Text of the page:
Seth Blumenthal (“Children of the Silent Majority”) Q & A

Children of the Silent Majority; Young Voters and the Rise of the Republican Party, 1968-1980

Only fifteen years before his 1980 campaign, Ronald Reagan blasted students on California’s campuses as “malcontents, beatniks, and filthy speech advocates.” But it was just a few years later that Hunter S. Thompson, citing “that maddening ‘FOUR MORE YEARS!’ chant from the Nixon Youth gallery in the convention hall,” heard the voices of those beatniks’ coevals who would become some of Reagan’s staunchest supporters. It is this cadre of young conservatives, more muted in the histories than the so-called Silent Majority, that this book brings to the fore.

  1. What’s your elevator pitch for Children of the Silent Majority? How would you describe the book in two or three sentences?

While the 1968 generation first threatened the conservative realignment that Republican leaders envisioned, it eventually offered a vital asset in the increasingly image conscious political environment. More lasting, Nixon’s youth effort fortified the GOP with a cadre of new voters and party leaders after the voting age fell to eighteen.

2. Children of the Silent Majority started as your dissertation. How long did you spend working on the book?

My first research trip was to the Nixon Library in 2009, and so it began.

3. What led you to research the Republican efforts to recruit young voters?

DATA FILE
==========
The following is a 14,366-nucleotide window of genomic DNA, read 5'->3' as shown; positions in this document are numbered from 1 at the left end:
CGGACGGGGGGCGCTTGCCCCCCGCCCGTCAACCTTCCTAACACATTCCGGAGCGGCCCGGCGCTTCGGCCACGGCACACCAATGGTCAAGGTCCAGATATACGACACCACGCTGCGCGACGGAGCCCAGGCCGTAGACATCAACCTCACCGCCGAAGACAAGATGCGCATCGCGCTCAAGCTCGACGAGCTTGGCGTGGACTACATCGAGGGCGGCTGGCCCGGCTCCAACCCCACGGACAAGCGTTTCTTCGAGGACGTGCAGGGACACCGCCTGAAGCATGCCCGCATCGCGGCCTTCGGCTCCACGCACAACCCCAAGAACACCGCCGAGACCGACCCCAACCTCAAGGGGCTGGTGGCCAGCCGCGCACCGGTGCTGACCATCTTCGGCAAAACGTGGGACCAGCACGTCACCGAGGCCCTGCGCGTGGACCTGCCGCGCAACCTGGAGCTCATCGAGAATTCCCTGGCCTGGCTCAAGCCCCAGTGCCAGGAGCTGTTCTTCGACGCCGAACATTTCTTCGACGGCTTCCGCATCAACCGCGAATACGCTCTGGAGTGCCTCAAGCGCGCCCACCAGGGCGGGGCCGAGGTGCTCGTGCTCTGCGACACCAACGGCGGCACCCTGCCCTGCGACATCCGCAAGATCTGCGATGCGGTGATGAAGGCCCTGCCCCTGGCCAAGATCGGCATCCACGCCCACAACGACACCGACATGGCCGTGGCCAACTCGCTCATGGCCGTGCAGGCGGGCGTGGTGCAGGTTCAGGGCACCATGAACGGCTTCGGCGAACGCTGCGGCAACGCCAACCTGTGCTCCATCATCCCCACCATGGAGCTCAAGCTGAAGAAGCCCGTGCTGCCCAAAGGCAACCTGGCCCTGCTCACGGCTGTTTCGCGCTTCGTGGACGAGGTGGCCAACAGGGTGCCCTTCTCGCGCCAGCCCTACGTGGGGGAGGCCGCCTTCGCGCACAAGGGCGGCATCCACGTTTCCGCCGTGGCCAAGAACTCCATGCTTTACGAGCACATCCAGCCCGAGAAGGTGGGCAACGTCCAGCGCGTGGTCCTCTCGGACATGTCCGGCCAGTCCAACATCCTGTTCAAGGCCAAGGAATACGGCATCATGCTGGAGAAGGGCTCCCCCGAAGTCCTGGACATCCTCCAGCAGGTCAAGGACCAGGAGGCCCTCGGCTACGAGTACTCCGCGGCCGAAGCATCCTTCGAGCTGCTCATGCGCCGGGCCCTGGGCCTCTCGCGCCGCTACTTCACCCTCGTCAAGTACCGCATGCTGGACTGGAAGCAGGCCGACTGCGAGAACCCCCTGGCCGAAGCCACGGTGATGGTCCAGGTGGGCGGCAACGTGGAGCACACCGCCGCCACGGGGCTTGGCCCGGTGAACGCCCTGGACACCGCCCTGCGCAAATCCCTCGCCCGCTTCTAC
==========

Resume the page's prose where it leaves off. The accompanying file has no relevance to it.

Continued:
Watching an obscure guerilla television documentary called Four More Years about the Republican National Convention in 1972, I noticed how the Young Voters for the President popped up everywhere and I wondered who they were, and what they were thinking. It took me some time, but I found out.

4. What was the most challenging aspect of researching and writing the book?

There isn’t really anything else about Nixon’s Young Voters for the President, so that was exciting but also daunting as the historiography was non-existent. In addition, as I interviewed YVPers I had to resist the nostalgic interpretations of the GOP’s youth effort. Many of the people I talked to referred glowingly to this experience, but of course, not everybody thought so highly of Nixon and his campaign.

5. Your book goes into great detail how, at the height of the 60’s ‘flower-power’ movement, President Nixon and the Republican Party was able to build its majority. Can you draw any parallels between 1968 and 2018? Are Republicans using the same tactics to win young voters?

In some ways, I think the message is that the GOP has largely forgotten young voters’ role in their rise to power. President Trump has been very bad for the Republican brand with youth. Though, I think one thing that is consistent is that College Republicans are still more organized than their Democratic counterparts. I spend quite a bit of time in the book explaining the training program developed by the CR and the Young Voters for the President, and that professional structure and relationship with the senior party officials still provides leadership schools to recruit and cultivate future Republicans.

6. Have you noticed any efforts by either party in the current election that remind you of the Republican playbook used from 1968-1980?

Obviously Obama comes to mind. But interestingly, I have come to appreciate the irony that Obama succeeded in rallying the youth coalition that McGovern sought to build by using the organizational techniques and structure from Nixon’s campaign.

7. As Republican attempt to maintain and build their current majority, have any party leaders (the actual children of the silent majority) made any comments about how they were won over by the party?